Our conversations also highlighted a number of direct and indirect challenges. Audit committees in CEE often seem to pay only limited attention to new and emerging issues. Despite rapid changes in the digital world, issues related to cybersecurity, data protection, artificial intelligence, and data analytics are not on the radar screen of many audit committees. This may reflect the skillset of audit committee members, with few likely to be real IT specialists—although questions of policy and procedure should fall squarely within their remit.
Similarly, only a handful mention the need to respond to broader regulatory matters, be it changes in whistle-blowing arrangements, increasing anti-money laundering requirements, or tax reform debates, to name but a few.
Relatedly, audit committees in CEE are grappling with risk. Responsibilities for risk management are often fluid and not always well defined. Our report suggests that it is not always clear what risks are being considered by the audit committee—specific ones related to the financial process or broader ones related to the corporate entity?
Audit committees cannot work in isolation—their effectiveness also depends on a properly functioning broader corporate environment. Regulators clearly play a key role here: in our conversations, we repeatedly heard appreciation for the catalytic role of the EU in driving change, despite limited demand from investors (reflecting, perhaps, the size of local capital markets). Yet the profile of audit committees in many of the countries we looked at still needs bolstering. Perceptions of audit committees as being nominal bodies established primarily to comply with the law persist. Such views can, indirectly, disempower audit committees, limiting their ability to make decisions and challenge management and the statutory auditor.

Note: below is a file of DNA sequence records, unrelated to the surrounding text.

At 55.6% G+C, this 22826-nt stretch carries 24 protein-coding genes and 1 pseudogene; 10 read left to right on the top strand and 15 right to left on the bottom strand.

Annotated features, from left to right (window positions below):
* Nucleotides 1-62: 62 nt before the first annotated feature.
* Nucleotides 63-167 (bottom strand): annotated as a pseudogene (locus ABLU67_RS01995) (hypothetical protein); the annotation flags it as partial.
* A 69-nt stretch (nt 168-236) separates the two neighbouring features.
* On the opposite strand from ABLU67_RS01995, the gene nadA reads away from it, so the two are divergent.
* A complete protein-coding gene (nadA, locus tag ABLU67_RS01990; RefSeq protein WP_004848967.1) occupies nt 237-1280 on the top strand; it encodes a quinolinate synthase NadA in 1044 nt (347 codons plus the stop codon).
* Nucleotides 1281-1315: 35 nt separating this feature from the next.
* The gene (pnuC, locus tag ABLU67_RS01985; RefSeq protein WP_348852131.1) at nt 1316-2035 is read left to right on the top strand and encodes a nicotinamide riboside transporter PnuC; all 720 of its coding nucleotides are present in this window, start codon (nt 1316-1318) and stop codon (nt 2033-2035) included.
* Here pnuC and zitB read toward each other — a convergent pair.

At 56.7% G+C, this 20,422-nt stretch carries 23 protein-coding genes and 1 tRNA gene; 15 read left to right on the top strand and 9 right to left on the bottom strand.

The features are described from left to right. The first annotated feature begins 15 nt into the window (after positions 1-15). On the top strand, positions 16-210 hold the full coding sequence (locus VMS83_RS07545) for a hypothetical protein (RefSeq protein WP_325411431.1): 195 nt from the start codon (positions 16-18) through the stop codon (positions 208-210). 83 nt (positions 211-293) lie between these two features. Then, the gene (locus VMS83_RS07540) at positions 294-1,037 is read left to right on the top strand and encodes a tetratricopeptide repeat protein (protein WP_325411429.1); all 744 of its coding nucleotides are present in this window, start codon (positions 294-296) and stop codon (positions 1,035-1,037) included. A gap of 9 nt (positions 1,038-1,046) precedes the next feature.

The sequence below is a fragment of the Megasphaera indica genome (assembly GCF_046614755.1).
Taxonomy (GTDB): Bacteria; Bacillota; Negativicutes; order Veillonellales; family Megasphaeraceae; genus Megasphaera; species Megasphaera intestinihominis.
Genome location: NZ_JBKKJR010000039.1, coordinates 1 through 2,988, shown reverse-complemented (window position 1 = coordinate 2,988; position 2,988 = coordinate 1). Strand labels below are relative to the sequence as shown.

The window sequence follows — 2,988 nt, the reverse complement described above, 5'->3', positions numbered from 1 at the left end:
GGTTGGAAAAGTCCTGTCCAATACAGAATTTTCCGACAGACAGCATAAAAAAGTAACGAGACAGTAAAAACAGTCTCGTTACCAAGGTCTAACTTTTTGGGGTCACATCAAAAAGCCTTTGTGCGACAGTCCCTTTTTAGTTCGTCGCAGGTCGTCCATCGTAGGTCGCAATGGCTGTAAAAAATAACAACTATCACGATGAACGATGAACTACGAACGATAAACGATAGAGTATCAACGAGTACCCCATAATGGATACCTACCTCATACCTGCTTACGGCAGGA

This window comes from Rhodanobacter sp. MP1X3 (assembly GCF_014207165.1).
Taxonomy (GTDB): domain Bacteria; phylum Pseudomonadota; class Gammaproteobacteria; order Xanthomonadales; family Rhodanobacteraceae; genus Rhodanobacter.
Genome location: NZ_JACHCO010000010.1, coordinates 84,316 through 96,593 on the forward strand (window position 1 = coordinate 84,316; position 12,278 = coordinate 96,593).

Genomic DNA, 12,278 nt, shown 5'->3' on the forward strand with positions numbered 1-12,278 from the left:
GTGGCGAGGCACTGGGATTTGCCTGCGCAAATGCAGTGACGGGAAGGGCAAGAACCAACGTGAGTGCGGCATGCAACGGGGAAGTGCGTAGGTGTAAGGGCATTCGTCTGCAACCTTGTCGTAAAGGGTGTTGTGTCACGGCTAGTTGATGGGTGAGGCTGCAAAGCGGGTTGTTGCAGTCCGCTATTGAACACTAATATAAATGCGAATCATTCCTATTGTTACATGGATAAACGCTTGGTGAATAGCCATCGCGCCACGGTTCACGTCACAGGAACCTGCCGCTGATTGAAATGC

Room for Improvement
There is no one-size-fits-all audit committee model. This reflects the diverse nature of the corporate world as well as different corporate governance traditions. But audit committees are also facing a number of common practical issues. Across the region, there is room for improvement when it comes to engagement with shareholders. The level of interaction between audit committees and shareholders differs widely. For many, dialogue could be more frequent and communication more direct. Of course, this should be a two-way street.
Equally, it is clear that the skills needed to be an effective audit committee member are changing. More financial reporting, audit, and risk management expertise is required—as well as industry-specific knowledge. This on top of good soft skills and an independent outlook. Diversity criteria need to be considered. Finding candidates who fit the bill is not straightforward, with demand exceeding supply in many countries. Once on board, they increasingly need more structured support to stay abreast of growing business complexity and technological change.
More attention needs to be paid to evaluating performance. Given the increasing remit of audit committees (and, specifically in the EU, the monitoring requirements now being assumed by oversight bodies), audit committees should be reflecting on how they assess performance—perhaps also using external expertise.